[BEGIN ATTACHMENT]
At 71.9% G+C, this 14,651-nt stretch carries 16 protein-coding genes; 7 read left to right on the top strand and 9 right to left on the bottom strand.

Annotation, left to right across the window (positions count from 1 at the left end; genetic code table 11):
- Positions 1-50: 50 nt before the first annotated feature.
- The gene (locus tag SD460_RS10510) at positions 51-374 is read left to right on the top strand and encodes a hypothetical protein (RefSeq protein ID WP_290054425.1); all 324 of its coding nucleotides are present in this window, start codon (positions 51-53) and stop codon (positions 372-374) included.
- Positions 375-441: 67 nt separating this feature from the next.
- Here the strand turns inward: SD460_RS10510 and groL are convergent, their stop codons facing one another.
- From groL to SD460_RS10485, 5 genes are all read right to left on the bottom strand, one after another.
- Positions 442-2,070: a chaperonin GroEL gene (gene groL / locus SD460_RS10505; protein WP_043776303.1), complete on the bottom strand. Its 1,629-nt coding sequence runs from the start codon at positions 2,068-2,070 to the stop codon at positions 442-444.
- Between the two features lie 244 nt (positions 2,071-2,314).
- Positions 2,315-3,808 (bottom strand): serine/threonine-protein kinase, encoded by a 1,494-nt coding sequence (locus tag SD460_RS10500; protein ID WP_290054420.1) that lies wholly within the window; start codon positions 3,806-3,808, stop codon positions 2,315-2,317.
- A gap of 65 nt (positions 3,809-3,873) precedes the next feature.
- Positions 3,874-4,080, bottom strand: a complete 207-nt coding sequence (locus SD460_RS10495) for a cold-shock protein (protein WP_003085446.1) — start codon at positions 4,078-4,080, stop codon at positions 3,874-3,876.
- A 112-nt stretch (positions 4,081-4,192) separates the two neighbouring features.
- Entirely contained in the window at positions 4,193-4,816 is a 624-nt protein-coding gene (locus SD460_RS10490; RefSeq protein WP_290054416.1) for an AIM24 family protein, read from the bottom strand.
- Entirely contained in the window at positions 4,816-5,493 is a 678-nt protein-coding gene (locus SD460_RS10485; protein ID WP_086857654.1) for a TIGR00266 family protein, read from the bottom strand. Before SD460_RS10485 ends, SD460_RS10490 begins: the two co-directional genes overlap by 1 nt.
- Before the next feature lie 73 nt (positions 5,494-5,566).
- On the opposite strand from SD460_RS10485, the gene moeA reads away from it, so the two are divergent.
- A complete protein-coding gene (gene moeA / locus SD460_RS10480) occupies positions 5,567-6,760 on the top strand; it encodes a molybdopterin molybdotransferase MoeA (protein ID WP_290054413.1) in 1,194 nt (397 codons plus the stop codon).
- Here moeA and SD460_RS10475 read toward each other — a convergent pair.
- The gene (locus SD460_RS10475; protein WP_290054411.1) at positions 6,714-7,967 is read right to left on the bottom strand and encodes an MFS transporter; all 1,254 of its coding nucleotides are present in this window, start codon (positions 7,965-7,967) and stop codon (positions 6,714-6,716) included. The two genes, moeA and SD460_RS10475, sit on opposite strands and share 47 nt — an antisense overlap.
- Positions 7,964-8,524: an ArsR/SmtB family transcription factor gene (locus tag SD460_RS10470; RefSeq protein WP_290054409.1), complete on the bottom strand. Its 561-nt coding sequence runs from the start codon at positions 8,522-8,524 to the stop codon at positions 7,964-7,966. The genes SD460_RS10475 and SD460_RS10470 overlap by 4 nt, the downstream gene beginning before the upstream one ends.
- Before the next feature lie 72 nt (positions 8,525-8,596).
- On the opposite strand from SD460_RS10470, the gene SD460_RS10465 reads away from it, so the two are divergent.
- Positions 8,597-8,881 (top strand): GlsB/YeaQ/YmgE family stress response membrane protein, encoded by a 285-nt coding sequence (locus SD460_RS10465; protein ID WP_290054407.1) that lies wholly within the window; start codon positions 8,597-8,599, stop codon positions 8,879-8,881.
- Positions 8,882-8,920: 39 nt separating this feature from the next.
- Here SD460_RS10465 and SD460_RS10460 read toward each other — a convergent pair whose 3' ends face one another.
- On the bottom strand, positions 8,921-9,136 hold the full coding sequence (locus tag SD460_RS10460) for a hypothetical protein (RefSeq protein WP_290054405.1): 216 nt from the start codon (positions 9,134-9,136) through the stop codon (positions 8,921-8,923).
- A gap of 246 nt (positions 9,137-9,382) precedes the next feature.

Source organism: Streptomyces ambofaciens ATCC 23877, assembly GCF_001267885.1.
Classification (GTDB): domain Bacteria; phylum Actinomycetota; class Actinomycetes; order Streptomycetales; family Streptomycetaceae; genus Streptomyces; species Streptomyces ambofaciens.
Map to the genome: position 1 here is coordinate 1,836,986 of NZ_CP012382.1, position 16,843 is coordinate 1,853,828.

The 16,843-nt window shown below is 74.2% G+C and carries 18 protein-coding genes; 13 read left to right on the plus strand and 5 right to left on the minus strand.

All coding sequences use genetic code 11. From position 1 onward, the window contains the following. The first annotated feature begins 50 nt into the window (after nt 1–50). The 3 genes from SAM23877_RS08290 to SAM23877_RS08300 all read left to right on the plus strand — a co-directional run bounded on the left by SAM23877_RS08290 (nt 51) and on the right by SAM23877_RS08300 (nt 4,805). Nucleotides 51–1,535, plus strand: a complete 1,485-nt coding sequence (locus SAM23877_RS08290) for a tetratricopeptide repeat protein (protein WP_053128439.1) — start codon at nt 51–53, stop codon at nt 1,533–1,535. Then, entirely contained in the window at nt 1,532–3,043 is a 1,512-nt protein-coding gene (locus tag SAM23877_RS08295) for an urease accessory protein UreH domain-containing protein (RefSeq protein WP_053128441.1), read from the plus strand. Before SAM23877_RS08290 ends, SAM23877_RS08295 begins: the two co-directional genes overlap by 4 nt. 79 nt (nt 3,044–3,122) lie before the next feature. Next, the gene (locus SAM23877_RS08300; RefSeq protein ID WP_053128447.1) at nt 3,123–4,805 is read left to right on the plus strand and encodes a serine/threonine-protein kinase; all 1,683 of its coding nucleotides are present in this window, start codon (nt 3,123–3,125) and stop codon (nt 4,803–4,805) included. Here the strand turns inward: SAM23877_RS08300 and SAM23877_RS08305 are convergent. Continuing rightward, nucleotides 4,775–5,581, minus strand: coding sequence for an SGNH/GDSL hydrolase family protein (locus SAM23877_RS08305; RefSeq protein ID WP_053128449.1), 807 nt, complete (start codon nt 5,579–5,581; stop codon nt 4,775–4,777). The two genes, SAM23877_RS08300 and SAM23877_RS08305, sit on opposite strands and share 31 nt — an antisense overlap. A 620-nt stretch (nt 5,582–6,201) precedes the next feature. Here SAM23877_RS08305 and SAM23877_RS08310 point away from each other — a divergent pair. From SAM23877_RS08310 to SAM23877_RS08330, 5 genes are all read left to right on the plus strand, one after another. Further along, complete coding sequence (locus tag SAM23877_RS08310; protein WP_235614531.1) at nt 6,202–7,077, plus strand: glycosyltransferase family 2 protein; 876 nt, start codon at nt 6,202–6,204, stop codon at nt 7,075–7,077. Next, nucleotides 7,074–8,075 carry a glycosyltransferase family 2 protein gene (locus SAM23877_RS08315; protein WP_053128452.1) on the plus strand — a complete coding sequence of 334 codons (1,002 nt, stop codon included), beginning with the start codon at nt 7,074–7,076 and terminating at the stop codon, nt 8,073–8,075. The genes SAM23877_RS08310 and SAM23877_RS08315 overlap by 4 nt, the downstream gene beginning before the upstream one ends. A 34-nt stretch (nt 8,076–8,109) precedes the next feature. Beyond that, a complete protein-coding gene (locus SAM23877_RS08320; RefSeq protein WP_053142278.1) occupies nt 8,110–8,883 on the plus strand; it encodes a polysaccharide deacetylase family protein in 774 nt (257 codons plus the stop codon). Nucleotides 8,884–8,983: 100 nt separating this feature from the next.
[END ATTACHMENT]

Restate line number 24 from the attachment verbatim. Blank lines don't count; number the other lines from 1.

- Positions 8,597-8,881 (top strand): GlsB/YeaQ/YmgE family stress response membrane protein, encoded by a 285-nt coding sequence (locus SD460_RS10465; protein ID WP_290054407.1) that lies wholly within the window; start codon positions 8,597-8,599, stop codon positions 8,879-8,881.